If you are not using quizzes or even if you are, this is the ideal webinar for you. Not convinced? Let’s start with some important questions:
Which Walking Dead Character are you?
Which Taylor Swift song is this lyric from?
Which job should you really have?
Is your content marketing plan more Don Draper or Donny Osmond?
You just can’t not have a go…Quizzes are one of the more addictive and shareable forms of content out there. That’s why if you’re in content marketing, you’ve got to be all over quizzes.
At BuzzSumo and Qzzr, we’ve looked at a lot of quiz data and what works, and we’re excited to share some insights and practical tips for the content marketer looking to become that killer quizzer.
Q1: The Average quiz gets shared how many times?
Our BuzzSumo data shows that on average a quiz gets shared 1,900 times. That’s quite a lot higher than you might get from an infographic or longer form article (which will likely take longer to create).
However, some quizzes go way beyond 1,900. According to our data, the top shared quiz over the last 12 months was ‘What colour is your aura’, with nearly 4 million shares (clue: your aura is the same colour as that damn dress). The top 5 quizzes in the last 12 months all had well above 1.5 million shares. If you’ve got other content marketing items that are regularly getting those kinds of share volumes, we’d like to hear about it.
The great thing about creating a quiz is that you can re-use existing content to create them. A quiz by its nature is based on knowledge you already have. If you’ve got checklists, e.g. 10 must-have elements of a content marketing strategy, you can make that a quiz: Is your content marketing strategy a stud or dud? Take the quiz.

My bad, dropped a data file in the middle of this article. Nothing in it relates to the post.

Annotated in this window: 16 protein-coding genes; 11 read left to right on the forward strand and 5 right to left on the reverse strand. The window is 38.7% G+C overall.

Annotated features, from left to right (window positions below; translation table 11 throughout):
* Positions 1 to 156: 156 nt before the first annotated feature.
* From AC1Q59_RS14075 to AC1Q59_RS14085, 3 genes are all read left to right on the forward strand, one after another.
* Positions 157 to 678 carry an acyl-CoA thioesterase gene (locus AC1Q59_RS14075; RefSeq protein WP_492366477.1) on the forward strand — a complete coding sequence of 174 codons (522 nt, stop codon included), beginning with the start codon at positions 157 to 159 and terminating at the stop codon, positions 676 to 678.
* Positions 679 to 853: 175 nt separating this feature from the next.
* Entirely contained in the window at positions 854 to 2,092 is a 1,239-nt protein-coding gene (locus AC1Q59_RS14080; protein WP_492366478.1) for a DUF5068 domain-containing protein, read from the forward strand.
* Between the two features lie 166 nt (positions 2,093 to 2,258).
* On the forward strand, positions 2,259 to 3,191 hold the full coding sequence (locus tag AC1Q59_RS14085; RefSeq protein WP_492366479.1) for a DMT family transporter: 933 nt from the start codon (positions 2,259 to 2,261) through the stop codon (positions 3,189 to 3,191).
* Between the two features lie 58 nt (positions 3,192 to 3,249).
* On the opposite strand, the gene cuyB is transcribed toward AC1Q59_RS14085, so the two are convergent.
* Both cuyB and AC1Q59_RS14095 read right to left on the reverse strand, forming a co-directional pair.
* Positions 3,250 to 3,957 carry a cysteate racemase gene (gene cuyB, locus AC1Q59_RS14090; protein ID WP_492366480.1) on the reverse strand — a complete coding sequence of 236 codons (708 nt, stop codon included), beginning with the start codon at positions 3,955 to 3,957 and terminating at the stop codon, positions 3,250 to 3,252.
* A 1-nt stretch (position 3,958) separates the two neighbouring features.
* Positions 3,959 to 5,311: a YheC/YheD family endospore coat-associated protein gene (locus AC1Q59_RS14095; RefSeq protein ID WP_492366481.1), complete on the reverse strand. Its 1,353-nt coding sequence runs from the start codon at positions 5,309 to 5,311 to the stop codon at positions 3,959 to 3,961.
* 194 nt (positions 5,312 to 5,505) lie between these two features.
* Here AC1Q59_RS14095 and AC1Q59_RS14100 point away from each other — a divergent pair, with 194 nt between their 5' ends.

Quiz tip 1: Check over your best performing content. Could you turn it into a quiz? Hint: start with checklists.
Q2: How many quiz types should content marketers use?
There are two main types of quiz out there:
Graded quizzes – e.g. the hardest Frozen quiz you’ll ever take, can you name these ten Taylor Swift lyrics – you know the type. These give you a score which you can share on social, e.g. post to Facebook.
Outcome quizzes – e.g. which Star Wars leader are you? These personality test quizzes give an outcome, we’re most like Yoda, we should drive a Skoda, and so on.
Both appeal to our most primal desires: to know more about ourselves, and to show other people how good we are.
Graded quizzes give us the chance to show how smart we are. Newspapers and publications regularly use them to enable their readers prove their intelligence (and by extension, associate that intelligence with reading their paper).
Outcome quizzes are even more popular – the top 5 most shared quizzes last year where all in this genre. Why? Blame the Cosmo quizzes your mother loved – we all want deeper insights about ourselves, and we’ll look for it anywhere – yep, even in a quiz called ‘What is your spirit animal’ (3 million shares in last year – roarrr!).
Outcome quizzes are also reassuring. We’ve made certain decisions about where we think we should live, what job we should have – so when we see a quiz called ‘what job should you really have’ we need to take it to reaffirm our decision making with a little independent validation: ‘Oh thank God, the Quiz said I should be a content marketer’.
Outcome quizzes are easy to make, once you decide the genre for the outcomes. Going back to our list of 10 must-have content strategy elements for example: Could you create a quiz that takes say 3 Mad Men characters and has each of them apply or ignore the strategy elements? Boom. You just made TV show outcome based quiz on content marketing. You’re all sorts of awesome.
Quiz tip 2: Consider producing an outcome and graded quiz based on the same piece of content to see what’s involved. And make sure you use a tool that makes it easy to create the quiz – Qzzr would be our recommendation of course.
Q3: People share quiz outcomes mainly on….a. Facebook b. Twitter c. LinkedIn d. Google+?